Zebra-Tailed Lizard Care Sheet

Updated on August 1, 2019
crazyhorsesghost profile image

Thomas is a reptile enthusiast who has cared for several varieties of lizards.

The Zebra Tailed Lizard Makes A Great Pet But Needs A Large Enclosure To Be Healthy And Happy
The Zebra Tailed Lizard Makes A Great Pet But Needs A Large Enclosure To Be Healthy And Happy

The Zebra Tailed Lizard is native to the southwestern United States and northwestern Mexico. I love to watch these beautiful lizards run. I see this lizard quite often in the pet trade, and unfortunately, they are often kept in small aquariums and enclosures. The smallest enclosure you should keep this lizard in is a 55-gallon aquarium with a wire top with safety latches to keep the lizard in the enclosure. In the wild, these lizards are known as the fastest in the dessert. Obviously, they don't get much exercise when kept in a very small container or enclosure.

General Information and Care of Zebra-Tailed Lizards

Your Zebra Tailed Lizard will be 7 - 9 inches in total length when grown and the lizard has a distinct black and white banded tail and this is where the lizard got its name. It will have pale orange or yellow markings around its mouth. It will have an orange or yellow spot in the center.


Male Zebra Tailed Lizards have a pair of black blotches on the side and it extends to blue patches on the belly. Females don't have blue patches and the black bars are either very faint or not there at all.


These lizards are very active and alert in all but the hottest weather. During the hottest parts of the day, these lizards appear to do a dance. Standing first on two legs and then switching to the other two legs the lizard appears to be dancing. You will also catch this lizard running for short distances on its hind legs.


In the lizards' native habitat where there are patches of creosote scrub is where you will find the highest concentrations of these lizards. You will find that this lizard will bury into fine sand at night for warmth and it will hide in the shade of bushes in the day time.


In its native habitat, the female zebra tail lizards lay 2–8 eggs in the summer and the eggs will hatch sometime from July through November. Female zebra tail lizards will often lay several clutches of eggs throughout the summer especially if they are healthy and well-fed.


The lizard in the wild eats a variety of insects, moths, bees, ants, and spiders. In captivity, you can feed the lizard on crickets, mealworms, and red worms. About once a month you should sprinkle calcium powder on the prey you are feeding to your lizard or lizards. In the wild, the lizard also feeds on flowers and flower bulbs. You can occasionally offer your lizard a small piece of apple or other fruit. But make it only a small piece. You can also from time to time offer a few leaves of washed spinach.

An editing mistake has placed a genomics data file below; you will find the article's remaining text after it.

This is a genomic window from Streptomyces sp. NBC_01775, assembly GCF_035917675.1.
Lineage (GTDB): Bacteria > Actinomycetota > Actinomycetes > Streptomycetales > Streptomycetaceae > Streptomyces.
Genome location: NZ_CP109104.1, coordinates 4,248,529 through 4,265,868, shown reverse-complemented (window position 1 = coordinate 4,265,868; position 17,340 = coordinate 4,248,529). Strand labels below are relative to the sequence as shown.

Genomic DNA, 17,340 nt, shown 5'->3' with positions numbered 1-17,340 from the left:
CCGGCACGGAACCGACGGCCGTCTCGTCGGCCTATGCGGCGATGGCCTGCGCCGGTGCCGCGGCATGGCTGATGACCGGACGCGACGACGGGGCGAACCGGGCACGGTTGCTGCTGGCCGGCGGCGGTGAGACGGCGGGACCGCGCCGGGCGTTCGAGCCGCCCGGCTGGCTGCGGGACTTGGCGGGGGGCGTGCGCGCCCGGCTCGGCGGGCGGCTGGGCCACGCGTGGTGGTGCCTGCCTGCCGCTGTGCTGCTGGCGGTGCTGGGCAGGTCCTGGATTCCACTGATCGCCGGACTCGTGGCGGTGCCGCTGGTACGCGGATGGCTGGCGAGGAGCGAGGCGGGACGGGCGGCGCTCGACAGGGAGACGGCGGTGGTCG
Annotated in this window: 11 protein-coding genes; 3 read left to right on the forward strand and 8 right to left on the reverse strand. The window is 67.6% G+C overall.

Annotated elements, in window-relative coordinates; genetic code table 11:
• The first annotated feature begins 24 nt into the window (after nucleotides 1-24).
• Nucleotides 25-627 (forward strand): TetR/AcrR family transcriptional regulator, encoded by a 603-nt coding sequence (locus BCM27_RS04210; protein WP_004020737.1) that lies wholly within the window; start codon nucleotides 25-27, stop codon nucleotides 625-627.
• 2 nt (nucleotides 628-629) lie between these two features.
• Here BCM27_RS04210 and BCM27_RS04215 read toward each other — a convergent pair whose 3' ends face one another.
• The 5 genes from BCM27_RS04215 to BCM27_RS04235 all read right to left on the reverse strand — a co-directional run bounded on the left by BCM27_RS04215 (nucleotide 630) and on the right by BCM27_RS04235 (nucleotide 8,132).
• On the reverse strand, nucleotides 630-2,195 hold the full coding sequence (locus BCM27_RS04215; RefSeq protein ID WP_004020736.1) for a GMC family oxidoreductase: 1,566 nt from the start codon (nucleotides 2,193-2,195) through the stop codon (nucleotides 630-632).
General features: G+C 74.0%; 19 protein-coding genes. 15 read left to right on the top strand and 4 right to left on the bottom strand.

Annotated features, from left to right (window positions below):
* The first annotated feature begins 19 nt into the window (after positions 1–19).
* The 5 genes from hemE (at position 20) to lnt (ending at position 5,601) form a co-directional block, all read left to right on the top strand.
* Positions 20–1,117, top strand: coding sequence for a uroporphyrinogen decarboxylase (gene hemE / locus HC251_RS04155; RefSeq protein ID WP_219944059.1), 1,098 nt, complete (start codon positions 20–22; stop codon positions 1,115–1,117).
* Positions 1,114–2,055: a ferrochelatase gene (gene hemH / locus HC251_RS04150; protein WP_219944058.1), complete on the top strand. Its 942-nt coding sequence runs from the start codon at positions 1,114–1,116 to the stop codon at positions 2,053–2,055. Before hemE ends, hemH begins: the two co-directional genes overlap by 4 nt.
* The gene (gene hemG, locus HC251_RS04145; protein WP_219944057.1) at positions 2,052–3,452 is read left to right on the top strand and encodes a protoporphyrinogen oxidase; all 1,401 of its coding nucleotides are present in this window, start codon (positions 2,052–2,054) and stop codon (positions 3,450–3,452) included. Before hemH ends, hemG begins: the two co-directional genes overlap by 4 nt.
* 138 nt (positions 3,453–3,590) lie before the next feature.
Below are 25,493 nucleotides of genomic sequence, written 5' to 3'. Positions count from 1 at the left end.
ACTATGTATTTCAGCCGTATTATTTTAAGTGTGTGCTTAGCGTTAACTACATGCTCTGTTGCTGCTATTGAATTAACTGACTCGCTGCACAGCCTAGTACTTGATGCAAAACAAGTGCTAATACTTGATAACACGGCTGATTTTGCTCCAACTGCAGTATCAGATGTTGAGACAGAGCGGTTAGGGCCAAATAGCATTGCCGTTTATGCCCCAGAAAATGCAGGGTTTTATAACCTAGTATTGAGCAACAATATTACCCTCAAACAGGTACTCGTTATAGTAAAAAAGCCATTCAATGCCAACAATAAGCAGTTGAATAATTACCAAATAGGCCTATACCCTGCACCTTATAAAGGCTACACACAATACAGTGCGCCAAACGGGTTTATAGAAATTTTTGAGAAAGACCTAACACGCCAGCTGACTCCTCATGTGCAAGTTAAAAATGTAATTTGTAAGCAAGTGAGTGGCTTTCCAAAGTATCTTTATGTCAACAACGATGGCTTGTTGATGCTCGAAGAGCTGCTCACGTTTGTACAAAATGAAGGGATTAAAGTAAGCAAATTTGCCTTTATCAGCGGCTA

In the wild, the lizard will not often have access to water and usually drinks a few drops of dew or rain from leaves but I like to offer the lizard a small pond of water that I keep clean by running the water out through a filter and then back into the pond and I have some very happy zebra tailed lizards. I see them quite often in the water so I know they like it. Don't make the pond so deep that the lizards can't get out of it and you should put a rock in the center of the small pond for the lizard to climb out on.


In the wild, the zebra tailed lizard lives in the desert so you should try to replicate its native habitat as near as possible. I do this but I do add branches for the lizard to climb on and a small pond of water for the lizard to enjoy and I have some very happy zebra tailed lizards.


In the wild, the lizard's body colors will adapt to its surroundings over time and if you keep zebra tailed lizards long term in a container or large enclosure you will see the same thing going on with your lizards.

Tail Regeneration

One thing you should be aware of is that in the wild, it is the tail of the zebra-tailed lizard that it waves around to distract predators. If a predator grabs the zebra-tailed lizard by the tail, the tail will break off and the lizard will escape. The lizard's tail will grow back. In the wild, I have even seen these lizards with two tails. One long and one short and this lizard once lost part of its original tail.


You should use a good broad-spectrum light in your lizard's enclosure and the lights made and sold by Durtest like their vita light is a good light to use in your lizard enclosure. Fix any light inside your lizard's enclosure so that the lizard can not touch it. You should know that over time the light will stop producing UVB light so replace the bulb every six months.

I hope I've given you information that will help you with your zebra tailed lizard and I hope if you have any comments, questions, or tips that you will post them below. Thanks for reading.

Please Don't Turn Non-Native Snakes Or Lizards Loose

This lizard has escaped from the pet trade in Florida and it is found in several locations where it appears to be breeding and reproducing. Many species of non-native snakes, lizards, and fish have made it from the pet trade to the wilds of Florida. The pythons in south Florida are destroying the native wildlife in the Everglades and are even competing with the alligators for food sources. Recent claims have been made that the pythons are preying on alligators. So please, if you have a pet lizard or snake don't release it. It is now believed that the pythons may spread all over the southeastern United States. If you have a pet snake or lizard turn it over to the authorities if you can't keep it.